This one word pretty much encapsulates the universal response to a person’s pain and tears. It is the solace offered by a mother, a friend, or a lover. Stop crying, we are told, shhh, stop talking, embrace the silence and the pain will pass. Those who go silent know that it never does. Memories fade, scars dull, but pain lives on, shape-shifting into monsters and demons as it grows. It is to express this pain, to let go, that we have elaborate funerals, elegies and mournings. The world understands and supports us when we vent and mourn for a loved one who is no more. Sadly, it doesn’t allow us to do the same when a part of us dies. We are expected to focus on the whole that is still alive, be grateful, pull our socks up, or in this case, our ripped underwear, and move on. We do not talk about sexual abuse, in families, schools, societies or offices. We bury the memories if they are ours, and bury the confession if it’s been shared by another. In other words, harsh as it sounds, we nurture abusers, we protect rapists and we punish the survivors.
Following the brutal rape of a Delhi girl in a bus in December 2012 and the outcry that followed her tragic death, five Indian women, unknown to each other, relived their own traumas of being sexually assaulted. These women wept for they felt complicit to this heinous crime simply because they hadn’t spoken up against theirs. They ached to be able to do something to stop this violence, the brutal violation of the body, the indelible scarring of the mind and the numbing of the spirit forever. Fighting for her life, Nirbhaya found the strength to testify against her attackers, before she succumbed to her injuries. As Nirbhaya’s voice faded away, five other Nirbhayas found theirs, and cried out in unison.
For the last few weeks, these five women have been re-enacting and reliving Nirbhaya’s agony, on stage across the country (and the UK before that) in a play directed by South African playwright Yael Farber. Poorna Jagannath, Sapna Bhavnani, Priyanka Bose, Rukhshar Kabir, and Sneha Jawale shrug off anonymity, break their silence and bare their pain to the world, in an attempt to encourage survivors of abuse to shed their veils of denial, shame, guilt, fear and fury. And, at the same time, they urge society to drop our veils of indifference, judgment and recrimination. Known for her sensitive portrayal of testimonial theatre on issues such as apartheid, Farber skilfully weaves each protagonist’s real-life story into the ripped edges of Nirbhaya’s gruesome tale, performed hauntingly by British-Indian actor Japjit Kaur.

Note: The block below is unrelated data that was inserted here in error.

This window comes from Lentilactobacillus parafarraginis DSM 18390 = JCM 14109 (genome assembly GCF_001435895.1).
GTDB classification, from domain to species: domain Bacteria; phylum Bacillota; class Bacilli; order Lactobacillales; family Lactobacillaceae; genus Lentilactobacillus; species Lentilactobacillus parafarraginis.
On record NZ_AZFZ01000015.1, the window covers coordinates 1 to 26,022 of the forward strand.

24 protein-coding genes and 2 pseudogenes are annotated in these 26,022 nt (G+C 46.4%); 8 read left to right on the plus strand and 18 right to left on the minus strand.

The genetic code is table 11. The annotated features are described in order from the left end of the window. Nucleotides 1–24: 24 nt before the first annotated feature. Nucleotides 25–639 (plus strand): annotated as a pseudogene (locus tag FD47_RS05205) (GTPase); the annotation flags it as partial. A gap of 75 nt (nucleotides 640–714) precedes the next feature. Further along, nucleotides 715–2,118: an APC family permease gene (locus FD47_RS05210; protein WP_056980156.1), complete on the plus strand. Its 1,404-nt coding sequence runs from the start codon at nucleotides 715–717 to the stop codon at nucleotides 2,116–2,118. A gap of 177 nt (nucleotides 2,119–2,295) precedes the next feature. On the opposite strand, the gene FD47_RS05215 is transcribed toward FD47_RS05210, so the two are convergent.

Each of these five grim but poignant testimonials are delivered via stark monologues by the respective protagonists, while the only male actor in the crew, Ankur Vikal plays the antagonist in each. The play is a searing piece of work, artfully scripted and directed. Farber believes that theatre’s true and original intent is to show us to ourselves in our rawest form, in order to forge a healthier society.
She uses the Nirbhaya atrocity as a springboard to begin a conversation about sexual abuse and gender-based violence in society. While all the actors are Indian, their personal abuse took place in different parts of the world. Which simply highlights the rampancy of a crime that rears its ugly head in shanties and slums just as much as penthouses and mansions. It seeps through every strata, age and income group, class and religion.
“While growing up in Delhi, every single morning on my way to school, I’d step out of my body as I stepped into a DTC bus. For the next hour my body wasn’t mine, it belonged to everyone on that bus, to touch, to grope, to maul, pinch and stroke. Tuning out was the only way I knew as a child, to deal with what happened day after day, for years,” confesses Poorna, to an overwhelmed audience. This, in the wake of being sexually abused as a child, had numbed out a part of her, a part that stirred to life when Nirbhaya screamed for help. As the streets of India rose in fury and outrage, she knew it was time. She contacted Yael, and together they created a platform where survivors could shed their shame and break their silence.